New Harvest Foundation
New Harvest Foundation is the only foundation in Dane County that channels charitable contributions exclusively to organizations working to promote lesbian, gay, bisexual, transgender, and queer (LGBTQ) rights, services, culture, and community development.
Founded in 1984, New Harvest Foundation is operated by a volunteer Board of Directors and assisted by a team of friends. It pools contributions of hundreds of donors each year to provide grant money to LGBTQ causes. Since New Harvest Foundation began, we have awarded over $375,000 to approximately 200 projects of non-profits and individuals with fiscal agents. A wide range of established and fledgling organizations have received funds over the years.
As a Foundation, we raise funds from the broad community through events and fundraising campaigns. Contributors may designate their tax-deductible gifts to the Grants Program or to the Endowment. In 1996 the Foundation established an endowment to expand its financial base and to ensure a prosperous future.
The year prior to New Harvest Foundation’s inception, 1983, was a time of great strides in the LGBTQ+ community, yet there were also setbacks. President Ronald Reagan was in the White House and Governor Tony Earl was in the East Wing. Wisconsin passed the Gay Rights law, the first of its kind in the nation, but Wisconsin also recorded its first AIDS case. Larger communities in Wisconsin had recently started lesbian and gay foundations. However, the South Central area did not have a foundation; naturally, the next step was to create one. However, resources from the community to fund needed services were paltry. One of the main sources of income for community organizations was volunteers doing the coat check at the local gay bar. Party loving friends Dick Wagner and Dan Curd, along with other friends started to host theme events to help. An “Alice B. Toklas Birthday Party” for the United, “A Night on Key West” for the Gay Center, and other events also helped raise some cash.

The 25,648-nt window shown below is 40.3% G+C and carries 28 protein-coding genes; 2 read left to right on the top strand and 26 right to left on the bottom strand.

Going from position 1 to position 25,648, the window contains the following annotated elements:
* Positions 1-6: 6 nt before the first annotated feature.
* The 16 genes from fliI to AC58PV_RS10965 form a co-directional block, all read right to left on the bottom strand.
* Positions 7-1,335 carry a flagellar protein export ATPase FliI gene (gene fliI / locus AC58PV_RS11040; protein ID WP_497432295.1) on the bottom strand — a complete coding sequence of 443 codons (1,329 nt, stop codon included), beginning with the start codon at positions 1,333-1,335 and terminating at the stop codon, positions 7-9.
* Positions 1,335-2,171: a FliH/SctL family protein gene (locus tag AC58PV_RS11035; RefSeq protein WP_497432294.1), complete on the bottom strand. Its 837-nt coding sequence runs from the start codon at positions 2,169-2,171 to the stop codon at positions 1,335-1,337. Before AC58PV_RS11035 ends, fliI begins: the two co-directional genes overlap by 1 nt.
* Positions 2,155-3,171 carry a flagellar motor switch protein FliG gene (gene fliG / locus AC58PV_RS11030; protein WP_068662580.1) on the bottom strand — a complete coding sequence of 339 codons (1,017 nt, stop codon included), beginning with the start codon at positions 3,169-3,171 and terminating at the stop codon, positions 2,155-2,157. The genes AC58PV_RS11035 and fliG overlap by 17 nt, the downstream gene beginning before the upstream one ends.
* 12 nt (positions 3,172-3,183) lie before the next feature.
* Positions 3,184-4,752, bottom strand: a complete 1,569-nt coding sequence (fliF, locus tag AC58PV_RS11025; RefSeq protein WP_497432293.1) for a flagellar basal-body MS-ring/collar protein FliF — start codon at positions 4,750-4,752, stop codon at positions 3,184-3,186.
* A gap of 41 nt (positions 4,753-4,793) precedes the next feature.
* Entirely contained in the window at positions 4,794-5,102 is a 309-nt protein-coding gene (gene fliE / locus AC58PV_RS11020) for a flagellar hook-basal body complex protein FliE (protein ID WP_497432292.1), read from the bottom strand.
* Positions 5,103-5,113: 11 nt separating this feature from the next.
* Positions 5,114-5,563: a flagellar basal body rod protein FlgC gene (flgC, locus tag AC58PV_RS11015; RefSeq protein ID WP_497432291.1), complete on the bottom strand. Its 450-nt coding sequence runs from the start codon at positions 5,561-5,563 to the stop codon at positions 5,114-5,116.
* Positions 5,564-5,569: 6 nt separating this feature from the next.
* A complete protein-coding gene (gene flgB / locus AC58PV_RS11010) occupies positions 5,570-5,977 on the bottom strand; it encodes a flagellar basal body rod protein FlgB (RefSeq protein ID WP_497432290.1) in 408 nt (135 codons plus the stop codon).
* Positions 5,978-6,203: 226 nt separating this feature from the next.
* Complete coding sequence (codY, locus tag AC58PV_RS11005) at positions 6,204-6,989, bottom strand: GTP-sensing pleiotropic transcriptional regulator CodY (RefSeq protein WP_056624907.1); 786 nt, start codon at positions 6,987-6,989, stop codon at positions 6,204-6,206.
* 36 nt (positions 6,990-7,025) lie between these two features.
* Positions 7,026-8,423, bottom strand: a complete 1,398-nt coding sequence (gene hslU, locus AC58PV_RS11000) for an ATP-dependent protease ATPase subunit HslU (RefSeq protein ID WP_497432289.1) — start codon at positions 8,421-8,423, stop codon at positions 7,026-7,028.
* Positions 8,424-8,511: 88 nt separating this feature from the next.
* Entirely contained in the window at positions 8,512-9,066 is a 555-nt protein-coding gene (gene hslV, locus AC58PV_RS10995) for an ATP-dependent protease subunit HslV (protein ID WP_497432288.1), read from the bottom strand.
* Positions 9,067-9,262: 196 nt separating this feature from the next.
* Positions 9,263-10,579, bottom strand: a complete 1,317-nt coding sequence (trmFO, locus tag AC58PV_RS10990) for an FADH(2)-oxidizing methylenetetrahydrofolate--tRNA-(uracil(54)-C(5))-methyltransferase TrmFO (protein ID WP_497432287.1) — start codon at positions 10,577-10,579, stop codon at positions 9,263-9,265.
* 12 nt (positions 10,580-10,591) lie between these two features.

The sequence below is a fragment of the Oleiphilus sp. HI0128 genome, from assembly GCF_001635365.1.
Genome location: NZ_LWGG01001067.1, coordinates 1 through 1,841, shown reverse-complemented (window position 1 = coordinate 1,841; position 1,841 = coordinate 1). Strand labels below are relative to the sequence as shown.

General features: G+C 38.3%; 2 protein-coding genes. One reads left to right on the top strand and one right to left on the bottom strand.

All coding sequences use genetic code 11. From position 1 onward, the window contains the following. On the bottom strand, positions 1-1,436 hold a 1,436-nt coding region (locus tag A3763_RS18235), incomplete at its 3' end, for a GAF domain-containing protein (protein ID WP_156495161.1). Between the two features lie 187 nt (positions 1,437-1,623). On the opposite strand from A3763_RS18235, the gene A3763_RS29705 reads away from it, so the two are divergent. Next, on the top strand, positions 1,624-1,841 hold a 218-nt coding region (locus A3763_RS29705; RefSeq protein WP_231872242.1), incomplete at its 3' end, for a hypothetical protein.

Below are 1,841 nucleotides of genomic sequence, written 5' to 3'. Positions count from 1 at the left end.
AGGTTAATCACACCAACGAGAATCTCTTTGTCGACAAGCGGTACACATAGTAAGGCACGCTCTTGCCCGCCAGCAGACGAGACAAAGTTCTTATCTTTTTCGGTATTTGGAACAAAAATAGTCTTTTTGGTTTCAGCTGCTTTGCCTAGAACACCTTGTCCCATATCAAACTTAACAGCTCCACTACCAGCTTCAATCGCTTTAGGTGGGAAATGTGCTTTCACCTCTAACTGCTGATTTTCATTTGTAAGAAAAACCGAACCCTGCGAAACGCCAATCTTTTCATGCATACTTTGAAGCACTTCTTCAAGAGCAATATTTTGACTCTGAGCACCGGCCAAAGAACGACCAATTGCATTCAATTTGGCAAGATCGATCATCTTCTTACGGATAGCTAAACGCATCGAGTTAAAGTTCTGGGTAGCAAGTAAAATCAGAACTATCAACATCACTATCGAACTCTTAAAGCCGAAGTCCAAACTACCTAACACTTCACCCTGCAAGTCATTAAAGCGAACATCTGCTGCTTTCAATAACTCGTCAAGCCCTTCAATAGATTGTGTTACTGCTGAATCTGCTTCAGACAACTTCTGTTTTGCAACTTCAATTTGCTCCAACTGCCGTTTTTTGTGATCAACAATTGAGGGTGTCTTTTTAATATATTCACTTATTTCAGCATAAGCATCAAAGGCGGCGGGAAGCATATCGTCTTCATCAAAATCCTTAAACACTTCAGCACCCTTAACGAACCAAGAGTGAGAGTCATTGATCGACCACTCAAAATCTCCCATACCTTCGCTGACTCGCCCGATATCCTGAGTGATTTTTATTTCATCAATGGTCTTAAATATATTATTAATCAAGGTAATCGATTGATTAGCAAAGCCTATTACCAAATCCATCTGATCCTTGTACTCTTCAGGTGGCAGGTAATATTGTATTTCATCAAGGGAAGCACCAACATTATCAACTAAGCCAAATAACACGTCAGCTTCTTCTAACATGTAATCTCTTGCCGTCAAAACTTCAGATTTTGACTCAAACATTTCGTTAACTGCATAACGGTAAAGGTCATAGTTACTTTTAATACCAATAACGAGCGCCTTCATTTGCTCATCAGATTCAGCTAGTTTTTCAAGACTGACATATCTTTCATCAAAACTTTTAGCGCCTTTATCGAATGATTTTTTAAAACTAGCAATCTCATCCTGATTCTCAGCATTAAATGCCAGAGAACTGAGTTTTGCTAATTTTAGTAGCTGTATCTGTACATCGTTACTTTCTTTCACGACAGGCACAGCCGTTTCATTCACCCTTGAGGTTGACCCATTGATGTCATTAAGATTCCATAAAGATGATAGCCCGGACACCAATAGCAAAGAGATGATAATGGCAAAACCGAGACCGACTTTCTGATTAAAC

New Harvest took root when a group of young professionals met in the house of 739 Jennifer Street to discuss the creation of the foundation. Here the founders formed the structure, mission, and principles of what would be the New Harvest Foundation. A self-renewing board, which would have gender parity, would head the foundation. This board would work to pool funds from the potential donor community and award grants to organizations supporting the enrichment of LGBTQ+ communities in South Central Wisconsin. The founders recruited, among others, Dane District Attorney James Doyle, Jr., who had supported the Dane County non-discrimination ordinance and agreed to lend support to the foundation.
New Harvest Foundation is seeking enthusiastic volunteers with a strong commitment to making positive changes within the LGBTQ community. As a small volunteer board we seek people that will offer diverse and varied input into the grant-awarding process, work well in small teams, and help our foundation grow and network across Wisconsin.
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